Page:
$30 million in its six sigma program to identify and prevent rework and defects in everything from design to construction to on-time delivery of employee payroll," Kwak and Anbari, 2004"

References

Henry Nejako and Kam Shadan (2006), Construction Project Management Handbook, Published by: Gannett Fleming, Inc, New Jersey

R. Max Wideman (2004), the Role of the Project Life Cycle (Life Span) in Project Management

Antony Walker (2007), Project management in Construction, 5th edition, published by: Blackwell, New Delhi, India

Gaetano C.D'Emma (2009),"History of Quality from Inspection to business excllence", Environmental and Quality Aspects in Design and Manufucturing, Bologna, Oct-Nov 2009

M. Ahmadinejad, M. Keymanesh, J. Ayoubinejad and M. Maghrebi (2006), "The Survey of Implementing Quality Management System in IRAN Construction Industry", International Civil Engineering Conference "Toward Sustainable Civil Engineering Practice" Surabaya, August 25-26, 2006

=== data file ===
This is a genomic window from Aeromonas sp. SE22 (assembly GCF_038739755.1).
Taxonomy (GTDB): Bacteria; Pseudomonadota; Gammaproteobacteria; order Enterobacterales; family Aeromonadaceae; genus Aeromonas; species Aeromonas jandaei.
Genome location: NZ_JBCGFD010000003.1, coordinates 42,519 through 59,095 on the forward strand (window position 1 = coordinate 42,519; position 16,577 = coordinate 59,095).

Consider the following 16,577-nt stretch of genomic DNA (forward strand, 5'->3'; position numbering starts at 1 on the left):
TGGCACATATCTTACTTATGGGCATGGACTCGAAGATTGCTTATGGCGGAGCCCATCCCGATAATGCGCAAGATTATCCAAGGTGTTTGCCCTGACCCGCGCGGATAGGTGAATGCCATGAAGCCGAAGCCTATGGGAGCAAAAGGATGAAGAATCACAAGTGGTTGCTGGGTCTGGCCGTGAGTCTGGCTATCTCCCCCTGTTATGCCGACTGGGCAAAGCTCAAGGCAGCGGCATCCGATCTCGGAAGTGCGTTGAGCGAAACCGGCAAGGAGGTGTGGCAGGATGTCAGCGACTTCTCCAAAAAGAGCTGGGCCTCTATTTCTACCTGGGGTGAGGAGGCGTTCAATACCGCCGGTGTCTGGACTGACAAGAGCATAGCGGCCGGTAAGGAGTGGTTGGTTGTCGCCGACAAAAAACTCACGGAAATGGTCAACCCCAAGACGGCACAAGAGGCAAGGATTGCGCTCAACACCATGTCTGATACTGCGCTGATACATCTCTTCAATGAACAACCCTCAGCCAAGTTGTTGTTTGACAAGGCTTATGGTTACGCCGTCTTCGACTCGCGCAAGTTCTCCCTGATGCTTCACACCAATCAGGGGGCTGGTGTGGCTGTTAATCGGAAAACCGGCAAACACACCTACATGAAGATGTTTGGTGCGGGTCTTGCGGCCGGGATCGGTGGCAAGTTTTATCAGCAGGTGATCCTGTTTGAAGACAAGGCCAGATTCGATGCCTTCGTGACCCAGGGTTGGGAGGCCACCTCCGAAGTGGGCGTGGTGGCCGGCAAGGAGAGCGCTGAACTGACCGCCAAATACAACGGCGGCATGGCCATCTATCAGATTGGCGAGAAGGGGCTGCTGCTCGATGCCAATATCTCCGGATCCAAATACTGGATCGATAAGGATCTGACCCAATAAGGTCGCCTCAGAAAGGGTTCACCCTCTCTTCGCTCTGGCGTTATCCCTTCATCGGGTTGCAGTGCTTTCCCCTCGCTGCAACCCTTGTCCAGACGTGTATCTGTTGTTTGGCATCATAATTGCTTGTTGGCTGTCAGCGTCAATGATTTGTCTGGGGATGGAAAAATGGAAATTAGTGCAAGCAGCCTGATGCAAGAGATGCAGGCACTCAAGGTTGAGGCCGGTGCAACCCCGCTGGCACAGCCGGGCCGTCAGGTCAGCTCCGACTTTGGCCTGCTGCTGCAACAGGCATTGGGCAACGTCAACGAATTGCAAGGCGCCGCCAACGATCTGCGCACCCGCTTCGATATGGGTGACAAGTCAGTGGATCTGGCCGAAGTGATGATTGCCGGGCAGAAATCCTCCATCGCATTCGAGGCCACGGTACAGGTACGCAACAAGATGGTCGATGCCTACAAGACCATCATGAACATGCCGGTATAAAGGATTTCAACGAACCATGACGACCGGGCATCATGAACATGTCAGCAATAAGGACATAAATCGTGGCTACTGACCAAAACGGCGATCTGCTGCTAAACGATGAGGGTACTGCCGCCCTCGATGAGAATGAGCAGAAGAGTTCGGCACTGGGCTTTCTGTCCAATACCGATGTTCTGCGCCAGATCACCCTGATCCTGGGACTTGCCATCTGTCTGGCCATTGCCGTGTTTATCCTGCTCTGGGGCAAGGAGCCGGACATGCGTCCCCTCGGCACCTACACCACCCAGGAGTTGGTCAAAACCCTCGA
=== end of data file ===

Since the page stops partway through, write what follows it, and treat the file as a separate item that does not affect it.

David Arditi and H Murat Gunaydin (1997),"Total Quality Management in the Construction Process", International journal of Project Management Vol. 15, No. 4, pp. 235-243, 1997

Doug A. J. Calder (1997), "Construction Quality Auditing ", Journal of Management in Engineering, pp 26-28 Nov-Dec 1997

David L. Goetsch (2002), "Construction Safety and Health ", Publisher: Prentice Hall

Chris Hendrickson (2003), " Project Management for Construction: Fundamental Concepts for Owners, Engineers, Architects and Builders " Publisher: Prentice Hall

Charles A. Cianfrani, John E. West, and Joseph J. Tsiakals (2009), "ISO 9001:2008 Explained, Third Edition", Publisher: ASQ Quality Press, California.

Young Hoon Kwak, Frank T. Anbari (2004), "Benefits, obstacles, and future of six sigma approach ", Published by Elsevier Ltd.